Greatest show off Earth!

Virgin Galactic has yet to lift off from Earth but Sir Richard Branson has already come up with the ultimate space tourism psychedelic add-on! He intends launching flights from Lapland in Sweden, blasting tourists into sub-orbital space though the dazzling celestial lights of the Aurora Borealis, the greatest light show on Earth.

Adding even more magic to a truly spectacular Arctic-Space holiday package will be time spent in the famous IceHotel at Jukkasjärvi, a village not far from Kiruna, the Arctic town that’s been designated “Spaceport Sweden”.

The feasibility study for the Lapland launches has been done and many requirements are already in place. Spaceship Two will launch from Kiruna airport, 200 kms inside the Artic Circle, with flights controlled and monitored from the Esrange Space Center, 45 kilometres outside the town. After its sub-orbital flight the spacecraft will glide back to earth and land back at Kiruna.

Flights will take place during the winter months, December to March, when the Aurora Borealis, or Northern Lights, are seen at their best. It’s also a time when it’s dark enough during the day to see them.

One of Earth’s most amazing natural wonders, the Aurora Borealis consists of shimmering curtains of coloured light – green, red, violet and blue – which appear in the sky in Artic and Antarctic regions. They are kept in constant, swirling motion by the interaction of the solar wind and Earth’s magnetic field. In the Antarctic this phenomenon is called the Aurora Australis.

These undulating ribbons of light may appear in the sky for hours or may simply last a few minutes, often swirling into a huge green corona before fading away. The lights usually appear between 90 and 110 kilometres above the earth. The apogee (maximum altitude) of a Virgin Galactic flight will be in excess of 109 kilometres.

Harnessing the greatest light show on Earth for his Lapland space launch program bears all the hallmarks of Branson’s marketing genius and is typical of his well-documented penchant for offering the fabulous with flair.

He recently unveiled a model of SpaceShip Two, the craft intended to carry the first tourists. It’s the first spacecraft designed specifically to carrying paying passengers and is based on Spaceship One, built by Burt Rutan, one of the world’s leading aircraft designers.

The spaceship will carry six passengers and two pilots. Another spacecraft, WhiteKnight Two, is also under production. Spaceship Two test flights will start later this year and are expected to last 12 to 18 months before Virgin Galactic commercial flights begin.

Spaceport Sweden in the frozen Arctic will provide a dramatic alternative to flights planned from Spaceport America in the hot desert of New Mexico. The first Lapland launch will likely occur in 2011 or 2012, after Virgin Galactic has established commercial operations in the US.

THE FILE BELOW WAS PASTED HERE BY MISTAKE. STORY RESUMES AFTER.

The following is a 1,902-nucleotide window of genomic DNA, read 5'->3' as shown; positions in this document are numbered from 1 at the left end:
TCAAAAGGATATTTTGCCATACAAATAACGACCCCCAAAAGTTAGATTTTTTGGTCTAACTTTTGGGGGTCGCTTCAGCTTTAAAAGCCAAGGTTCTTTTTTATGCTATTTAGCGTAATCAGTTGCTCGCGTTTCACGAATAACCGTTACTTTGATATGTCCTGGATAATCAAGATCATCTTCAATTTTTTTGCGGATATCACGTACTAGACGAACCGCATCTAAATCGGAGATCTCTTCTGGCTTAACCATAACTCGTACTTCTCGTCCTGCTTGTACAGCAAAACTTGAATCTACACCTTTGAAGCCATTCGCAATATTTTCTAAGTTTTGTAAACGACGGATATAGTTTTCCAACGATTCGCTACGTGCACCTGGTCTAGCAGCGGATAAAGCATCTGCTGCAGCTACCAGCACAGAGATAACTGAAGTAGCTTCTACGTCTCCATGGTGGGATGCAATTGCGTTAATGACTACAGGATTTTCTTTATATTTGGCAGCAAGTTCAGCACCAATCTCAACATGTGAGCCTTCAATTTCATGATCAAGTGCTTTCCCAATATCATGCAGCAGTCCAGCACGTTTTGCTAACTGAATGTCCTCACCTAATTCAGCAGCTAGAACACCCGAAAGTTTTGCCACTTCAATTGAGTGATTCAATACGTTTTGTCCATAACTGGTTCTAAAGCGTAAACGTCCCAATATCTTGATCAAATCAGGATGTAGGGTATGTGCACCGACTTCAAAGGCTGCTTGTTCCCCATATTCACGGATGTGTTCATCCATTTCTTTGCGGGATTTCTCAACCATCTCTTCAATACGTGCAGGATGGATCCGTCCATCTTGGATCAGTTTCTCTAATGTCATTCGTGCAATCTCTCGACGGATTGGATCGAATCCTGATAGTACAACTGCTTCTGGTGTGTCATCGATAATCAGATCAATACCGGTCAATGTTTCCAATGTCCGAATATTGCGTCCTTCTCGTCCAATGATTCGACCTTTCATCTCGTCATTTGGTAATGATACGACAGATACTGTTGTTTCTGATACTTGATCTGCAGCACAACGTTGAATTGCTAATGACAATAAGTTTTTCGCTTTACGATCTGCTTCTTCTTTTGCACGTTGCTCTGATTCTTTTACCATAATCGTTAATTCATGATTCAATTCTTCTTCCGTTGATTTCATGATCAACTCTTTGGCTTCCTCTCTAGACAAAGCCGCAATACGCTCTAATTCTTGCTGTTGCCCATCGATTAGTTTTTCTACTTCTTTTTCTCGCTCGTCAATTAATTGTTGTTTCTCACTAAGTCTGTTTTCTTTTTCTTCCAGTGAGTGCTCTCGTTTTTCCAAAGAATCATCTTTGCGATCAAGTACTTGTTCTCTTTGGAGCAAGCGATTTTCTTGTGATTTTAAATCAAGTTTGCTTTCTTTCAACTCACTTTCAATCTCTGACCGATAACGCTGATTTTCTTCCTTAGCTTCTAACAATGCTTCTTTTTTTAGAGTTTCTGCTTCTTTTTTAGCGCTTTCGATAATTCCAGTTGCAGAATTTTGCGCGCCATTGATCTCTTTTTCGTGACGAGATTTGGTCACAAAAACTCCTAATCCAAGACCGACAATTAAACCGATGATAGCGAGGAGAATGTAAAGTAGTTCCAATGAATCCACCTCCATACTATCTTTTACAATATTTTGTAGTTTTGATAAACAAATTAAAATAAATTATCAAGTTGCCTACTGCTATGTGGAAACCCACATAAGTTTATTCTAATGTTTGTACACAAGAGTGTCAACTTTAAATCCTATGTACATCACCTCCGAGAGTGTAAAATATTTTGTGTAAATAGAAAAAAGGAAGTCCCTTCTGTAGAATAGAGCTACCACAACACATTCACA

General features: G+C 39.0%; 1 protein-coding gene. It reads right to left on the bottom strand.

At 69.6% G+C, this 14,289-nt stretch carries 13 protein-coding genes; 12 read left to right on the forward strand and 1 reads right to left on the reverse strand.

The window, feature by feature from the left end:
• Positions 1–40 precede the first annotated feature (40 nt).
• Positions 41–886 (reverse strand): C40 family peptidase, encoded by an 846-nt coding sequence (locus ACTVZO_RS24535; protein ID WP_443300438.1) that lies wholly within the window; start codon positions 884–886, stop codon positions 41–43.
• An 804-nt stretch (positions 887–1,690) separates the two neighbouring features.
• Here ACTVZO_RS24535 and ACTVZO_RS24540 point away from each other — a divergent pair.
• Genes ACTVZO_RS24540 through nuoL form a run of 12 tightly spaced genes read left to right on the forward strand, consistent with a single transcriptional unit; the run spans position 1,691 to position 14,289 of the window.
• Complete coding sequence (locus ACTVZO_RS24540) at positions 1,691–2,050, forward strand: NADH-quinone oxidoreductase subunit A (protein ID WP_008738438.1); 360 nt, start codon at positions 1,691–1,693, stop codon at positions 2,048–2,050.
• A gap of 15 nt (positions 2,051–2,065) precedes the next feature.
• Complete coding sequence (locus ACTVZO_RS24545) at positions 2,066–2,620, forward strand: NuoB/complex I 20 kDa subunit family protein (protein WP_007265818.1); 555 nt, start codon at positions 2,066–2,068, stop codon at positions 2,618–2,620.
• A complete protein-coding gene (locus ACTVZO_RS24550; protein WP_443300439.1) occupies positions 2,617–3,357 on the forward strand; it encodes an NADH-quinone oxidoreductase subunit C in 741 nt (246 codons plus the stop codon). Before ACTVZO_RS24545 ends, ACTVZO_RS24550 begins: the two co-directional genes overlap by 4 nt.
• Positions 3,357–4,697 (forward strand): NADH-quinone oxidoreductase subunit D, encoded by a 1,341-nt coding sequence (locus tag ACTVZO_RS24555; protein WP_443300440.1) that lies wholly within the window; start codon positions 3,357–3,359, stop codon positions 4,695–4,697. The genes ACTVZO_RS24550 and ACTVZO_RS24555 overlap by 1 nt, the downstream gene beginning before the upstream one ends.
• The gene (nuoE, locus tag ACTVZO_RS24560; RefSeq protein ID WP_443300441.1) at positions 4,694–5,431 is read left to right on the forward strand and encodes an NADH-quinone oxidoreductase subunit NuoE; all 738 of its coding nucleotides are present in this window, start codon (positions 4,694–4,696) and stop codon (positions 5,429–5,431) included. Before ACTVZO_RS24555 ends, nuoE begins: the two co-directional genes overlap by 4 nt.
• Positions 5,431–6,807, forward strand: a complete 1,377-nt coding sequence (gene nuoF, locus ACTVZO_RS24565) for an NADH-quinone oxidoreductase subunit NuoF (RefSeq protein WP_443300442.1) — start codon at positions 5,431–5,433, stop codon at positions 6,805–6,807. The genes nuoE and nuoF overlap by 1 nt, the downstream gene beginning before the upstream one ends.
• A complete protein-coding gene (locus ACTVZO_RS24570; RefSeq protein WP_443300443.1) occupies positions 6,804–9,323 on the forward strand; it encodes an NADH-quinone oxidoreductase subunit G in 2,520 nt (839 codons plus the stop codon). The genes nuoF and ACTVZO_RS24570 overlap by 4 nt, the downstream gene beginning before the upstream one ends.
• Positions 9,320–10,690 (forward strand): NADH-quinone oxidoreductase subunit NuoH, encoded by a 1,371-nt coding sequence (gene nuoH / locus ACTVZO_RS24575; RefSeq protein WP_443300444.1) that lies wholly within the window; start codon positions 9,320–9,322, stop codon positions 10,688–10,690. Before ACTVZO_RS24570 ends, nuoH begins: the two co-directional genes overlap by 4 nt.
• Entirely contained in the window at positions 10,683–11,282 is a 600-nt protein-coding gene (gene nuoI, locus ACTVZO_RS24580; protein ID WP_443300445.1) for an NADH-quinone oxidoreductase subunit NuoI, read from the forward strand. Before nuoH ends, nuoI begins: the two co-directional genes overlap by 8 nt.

Esrange is a perfect fit for space tourism. It’s one of the world’s busiest civil satellite stations with more than 100 satellite contacts every day. The first rocket was fired from there in 1966, since when more than 500 research rockets have been launched and more than 550 high altitude, helium-filled scientific research balloons.

Regularly used as a proving ground for various unmanned flights into space, Esrange is equipped with all the technical equipment and scientific know-how required to monitor manned flights. Esrange CEO Dr Olle Norburg says “taking new steps into the future is natural for us”.

He’s equally confident about passenger safety and health aspects related to blasting through the highly charged particles of the Aurora Borealis. Norburg says investigations have been made into the build-up of electrical charge on the space craft and the amount of radiation passengers might receive. “Those studies say it is safe to do this.”
Apart from experiencing an ultimate high, Virgin Galactic’s Arctic tourists will also experience the ultimate in cool. The IceHotel in Jukkasjärvi is the region’s top tourist attraction. It’s constructed every winter using snow and huge blocks of ice carved from the nearby Torne River.

Work starts in October with the project completed by mid -January. This year the hotel has 91 rooms. They include 20 fabulous Art Suites, each created by a different artist chosen from more than 200 submissions.

The temperature inside the IceHotel is -5ºC. Guests get ready for bed in a warm change room, keep their shoes and thermal underwear on and then speed down corridors of packed snow to their room. Once inside they zip themselves into Arctic sleeping bags placed on a foam mattress that’s covered in reindeer skins. They may also socialize with other guests in the hotel’s Absolut Icebar where everything, including the cocktail glasses, is carved out of ice.

More than 200 people have already booked a Virgin Galactic trip into sub-orbital space. They include the first Swedish passenger for an Arctic flight. A ticket in space currently costs A$229,000. No price has yet been put on the Arctic Lights package.

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